The double pile main block has principal east (entrance front) and west (garden front) elevations on the long sides, and a single-storey wing to north. The crenelated parapets and turrets were added ca 1820, and there are square corner turrets, an octagonal bartizan, a crenellated entrance porch with octagonal corner turrets, two three-storey buttressed bows, a square turreted crenelated tower and parapets that hide the shallow pitched roofs.
The bartizan to the east elevation has a painted stone gargoyle boss, there are wrought-iron balconettes, a tower with painted stone mullions, panelled doors, and stone traceried fanlights.
The house played a central part in the development of the village to which it gives its name. Much of the village is occupied by estate houses and in previous generations many of their residents worked on the estate in its heyday.
However, the name Castlebellingham does not appear on any documents until about 1710. Over time Castlebellingham became an important place in Co Louth. Fairs were held every year, a church was built beside the castle, and with it came a graveyard that included the Bellingham family vault.
The Bellinghams became one of the most powerful and influential family in Co Louth, and for over 100 years (1660-1775), without interruption, a Bellingham sat in the Irish Parliament as an MP for Co Louth.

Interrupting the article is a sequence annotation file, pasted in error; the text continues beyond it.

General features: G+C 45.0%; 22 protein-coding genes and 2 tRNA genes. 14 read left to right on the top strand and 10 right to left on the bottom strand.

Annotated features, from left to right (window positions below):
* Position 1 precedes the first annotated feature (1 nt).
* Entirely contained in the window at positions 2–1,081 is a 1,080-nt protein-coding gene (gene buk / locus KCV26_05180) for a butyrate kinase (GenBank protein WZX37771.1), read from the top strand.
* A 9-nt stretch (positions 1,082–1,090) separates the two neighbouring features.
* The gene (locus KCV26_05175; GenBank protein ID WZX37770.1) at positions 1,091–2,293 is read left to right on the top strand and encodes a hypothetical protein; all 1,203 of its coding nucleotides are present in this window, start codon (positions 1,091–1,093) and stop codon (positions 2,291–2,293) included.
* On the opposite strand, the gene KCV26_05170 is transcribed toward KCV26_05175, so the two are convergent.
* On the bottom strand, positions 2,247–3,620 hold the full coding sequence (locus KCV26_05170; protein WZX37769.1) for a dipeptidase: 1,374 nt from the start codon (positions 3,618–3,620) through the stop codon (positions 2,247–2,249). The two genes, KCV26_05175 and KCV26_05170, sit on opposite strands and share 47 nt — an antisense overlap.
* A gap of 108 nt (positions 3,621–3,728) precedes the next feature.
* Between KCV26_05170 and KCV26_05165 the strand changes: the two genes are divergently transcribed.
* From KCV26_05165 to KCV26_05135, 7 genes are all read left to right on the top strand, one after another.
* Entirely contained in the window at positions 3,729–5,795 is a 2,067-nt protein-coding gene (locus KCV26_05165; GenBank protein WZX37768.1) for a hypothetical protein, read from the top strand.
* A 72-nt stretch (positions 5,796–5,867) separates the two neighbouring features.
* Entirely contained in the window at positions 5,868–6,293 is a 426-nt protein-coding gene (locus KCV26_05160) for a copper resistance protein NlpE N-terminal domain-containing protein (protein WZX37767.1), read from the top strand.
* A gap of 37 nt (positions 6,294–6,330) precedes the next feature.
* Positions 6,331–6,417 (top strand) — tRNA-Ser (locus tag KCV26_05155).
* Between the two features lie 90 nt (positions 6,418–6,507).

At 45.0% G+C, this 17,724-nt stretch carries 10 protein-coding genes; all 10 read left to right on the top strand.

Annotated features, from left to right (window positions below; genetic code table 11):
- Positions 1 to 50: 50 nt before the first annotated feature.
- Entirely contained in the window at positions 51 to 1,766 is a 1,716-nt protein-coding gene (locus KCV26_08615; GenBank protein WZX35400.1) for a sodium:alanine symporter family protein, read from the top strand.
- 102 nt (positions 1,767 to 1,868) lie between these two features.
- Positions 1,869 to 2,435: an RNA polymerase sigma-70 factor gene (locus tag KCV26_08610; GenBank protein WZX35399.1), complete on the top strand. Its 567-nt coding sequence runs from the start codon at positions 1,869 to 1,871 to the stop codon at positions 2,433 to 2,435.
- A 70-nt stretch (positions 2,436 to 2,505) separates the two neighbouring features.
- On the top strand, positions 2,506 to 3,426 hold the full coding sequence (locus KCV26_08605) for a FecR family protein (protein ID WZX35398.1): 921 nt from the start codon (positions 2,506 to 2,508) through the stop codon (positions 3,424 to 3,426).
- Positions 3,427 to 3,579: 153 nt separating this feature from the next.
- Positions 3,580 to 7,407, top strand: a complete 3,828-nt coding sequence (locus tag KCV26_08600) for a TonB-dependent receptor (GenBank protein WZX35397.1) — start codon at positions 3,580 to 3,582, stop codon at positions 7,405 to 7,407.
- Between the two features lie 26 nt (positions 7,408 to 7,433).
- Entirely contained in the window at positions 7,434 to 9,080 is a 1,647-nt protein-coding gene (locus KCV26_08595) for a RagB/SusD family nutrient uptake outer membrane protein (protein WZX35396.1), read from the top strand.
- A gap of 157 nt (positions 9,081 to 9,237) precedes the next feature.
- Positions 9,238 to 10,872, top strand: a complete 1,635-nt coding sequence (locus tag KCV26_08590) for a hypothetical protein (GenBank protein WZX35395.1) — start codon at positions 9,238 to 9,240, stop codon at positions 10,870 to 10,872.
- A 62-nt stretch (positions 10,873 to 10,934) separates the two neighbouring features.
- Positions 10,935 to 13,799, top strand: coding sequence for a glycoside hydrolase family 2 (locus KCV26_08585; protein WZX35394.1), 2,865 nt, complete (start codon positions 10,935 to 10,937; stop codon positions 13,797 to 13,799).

A brewery was built near the castle around 1770 by O’Bryen Bellingham. However, the main brewery in the village was founded half a century later by Captain John Woolsey. His mother was a Bellingham and the family was closely related to the Cairnes brewing family and the Jameson distillers. The brewery in Castlebellingham, once employed about 70 people and was the main supplier of beer to the troops during the Boer War. The brewery is still remembered in the name of the Brewery Tavern, Brewery Road and the Malthouse Apartments.
The first of the Bellingham baronets was Sir William Bellingham (1756-1826), the fourth and youngest son of Colonel Alan Bellingham and Alice Montgomery, daughter of the Revd Hans Montgomery of Grey Abbey House, Co Down. His elder brother, O’Bryen Bellingham, stayed at home and founded the first brewery in Castlebellingham.
Sir William Bellingham was baptised in Saint Peter’s, Drogheda, in 1756. As the fourth and youngest son, he could not have expected to inherit any estates in Ireland, and after graduating from Trinity College Dublin in 1778, he moved to England where he carved out a successful career in politics.
In 1783, he married Hester Frances Cholmondeley (1763-1844), daughter of the Revd Robert Cholmondeley and granddaughter of George Cholmondeley, 3rd Earl of Cholmondeley. From 1784 to 1789 he was MP for Reigate, Surrey.